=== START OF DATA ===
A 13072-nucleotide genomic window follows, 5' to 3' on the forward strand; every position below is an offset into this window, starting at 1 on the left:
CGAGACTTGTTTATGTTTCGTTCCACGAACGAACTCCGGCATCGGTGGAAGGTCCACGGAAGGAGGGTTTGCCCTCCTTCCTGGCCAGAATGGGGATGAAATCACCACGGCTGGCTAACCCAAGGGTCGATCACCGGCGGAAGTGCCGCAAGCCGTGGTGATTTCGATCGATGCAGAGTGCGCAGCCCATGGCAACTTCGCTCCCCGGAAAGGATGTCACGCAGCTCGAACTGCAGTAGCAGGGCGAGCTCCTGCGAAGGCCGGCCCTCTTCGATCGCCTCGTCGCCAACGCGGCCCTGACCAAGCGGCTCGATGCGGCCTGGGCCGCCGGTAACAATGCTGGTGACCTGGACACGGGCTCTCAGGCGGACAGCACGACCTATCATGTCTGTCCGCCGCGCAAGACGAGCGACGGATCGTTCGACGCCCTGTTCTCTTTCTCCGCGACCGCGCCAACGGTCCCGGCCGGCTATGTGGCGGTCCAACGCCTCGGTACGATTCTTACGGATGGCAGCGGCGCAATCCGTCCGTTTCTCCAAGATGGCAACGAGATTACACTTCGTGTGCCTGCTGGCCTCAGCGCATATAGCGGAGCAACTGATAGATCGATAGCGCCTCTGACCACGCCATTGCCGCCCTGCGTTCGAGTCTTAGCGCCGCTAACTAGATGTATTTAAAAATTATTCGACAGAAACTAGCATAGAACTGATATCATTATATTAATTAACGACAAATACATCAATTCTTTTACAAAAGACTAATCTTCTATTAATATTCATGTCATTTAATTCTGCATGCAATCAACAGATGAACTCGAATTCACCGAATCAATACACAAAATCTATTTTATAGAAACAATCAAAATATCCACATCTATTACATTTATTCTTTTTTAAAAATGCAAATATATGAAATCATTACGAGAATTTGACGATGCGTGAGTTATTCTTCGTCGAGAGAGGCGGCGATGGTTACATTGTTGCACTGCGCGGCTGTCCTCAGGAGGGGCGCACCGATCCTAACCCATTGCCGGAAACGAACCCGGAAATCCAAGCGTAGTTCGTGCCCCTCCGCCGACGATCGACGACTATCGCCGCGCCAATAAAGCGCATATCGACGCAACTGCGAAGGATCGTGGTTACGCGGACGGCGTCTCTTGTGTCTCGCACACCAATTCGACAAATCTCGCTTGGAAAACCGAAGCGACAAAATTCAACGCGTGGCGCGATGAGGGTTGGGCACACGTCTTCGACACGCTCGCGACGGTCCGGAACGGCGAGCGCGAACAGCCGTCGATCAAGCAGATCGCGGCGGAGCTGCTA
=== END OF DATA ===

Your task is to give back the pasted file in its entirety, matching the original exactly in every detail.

A 13072-nucleotide genomic window follows, 5' to 3' on the forward strand; every position below is an offset into this window, starting at 1 on the left:
CGAGACTTGTTTATGTTTCGTTCCACGAACGAACTCCGGCATCGGTGGAAGGTCCACGGAAGGAGGGTTTGCCCTCCTTCCTGGCCAGAATGGGGATGAAATCACCACGGCTGGCTAACCCAAGGGTCGATCACCGGCGGAAGTGCCGCAAGCCGTGGTGATTTCGATCGATGCAGAGTGCGCAGCCCATGGCAACTTCGCTCCCCGGAAAGGATGTCACGCAGCTCGAACTGCAGTAGCAGGGCGAGCTCCTGCGAAGGCCGGCCCTCTTCGATCGCCTCGTCGCCAACGCGGCCCTGACCAAGCGGCTCGATGCGGCCTGGGCCGCCGGTAACAATGCTGGTGACCTGGACACGGGCTCTCAGGCGGACAGCACGACCTATCATGTCTGTCCGCCGCGCAAGACGAGCGACGGATCGTTCGACGCCCTGTTCTCTTTCTCCGCGACCGCGCCAACGGTCCCGGCCGGCTATGTGGCGGTCCAACGCCTCGGTACGATTCTTACGGATGGCAGCGGCGCAATCCGTCCGTTTCTCCAAGATGGCAACGAGATTACACTTCGTGTGCCTGCTGGCCTCAGCGCATATAGCGGAGCAACTGATAGATCGATAGCGCCTCTGACCACGCCATTGCCGCCCTGCGTTCGAGTCTTAGCGCCGCTAACTAGATGTATTTAAAAATTATTCGACAGAAACTAGCATAGAACTGATATCATTATATTAATTAACGACAAATACATCAATTCTTTTACAAAAGACTAATCTTCTATTAATATTCATGTCATTTAATTCTGCATGCAATCAACAGATGAACTCGAATTCACCGAATCAATACACAAAATCTATTTTATAGAAACAATCAAAATATCCACATCTATTACATTTATTCTTTTTTAAAAATGCAAATATATGAAATCATTACGAGAATTTGACGATGCGTGAGTTATTCTTCGTCGAGAGAGGCGGCGATGGTTACATTGTTGCACTGCGCGGCTGTCCTCAGGAGGGGCGCACCGATCCTAACCCATTGCCGGAAACGAACCCGGAAATCCAAGCGTAGTTCGTGCCCCTCCGCCGACGATCGACGACTATCGCCGCGCCAATAAAGCGCATATCGACGCAACTGCGAAGGATCGTGGTTACGCGGACGGCGTCTCTTGTGTCTCGCACACCAATTCGACAAATCTCGCTTGGAAAACCGAAGCGACAAAATTCAACGCGTGGCGCGATGAGGGTTGGGCACACGTCTTCGACACGCTCGCGACGGTCCGGAACGGCGAGCGCGAACAGCCGTCGATCAAGCAGATCGCGGCGGAGCTGCTA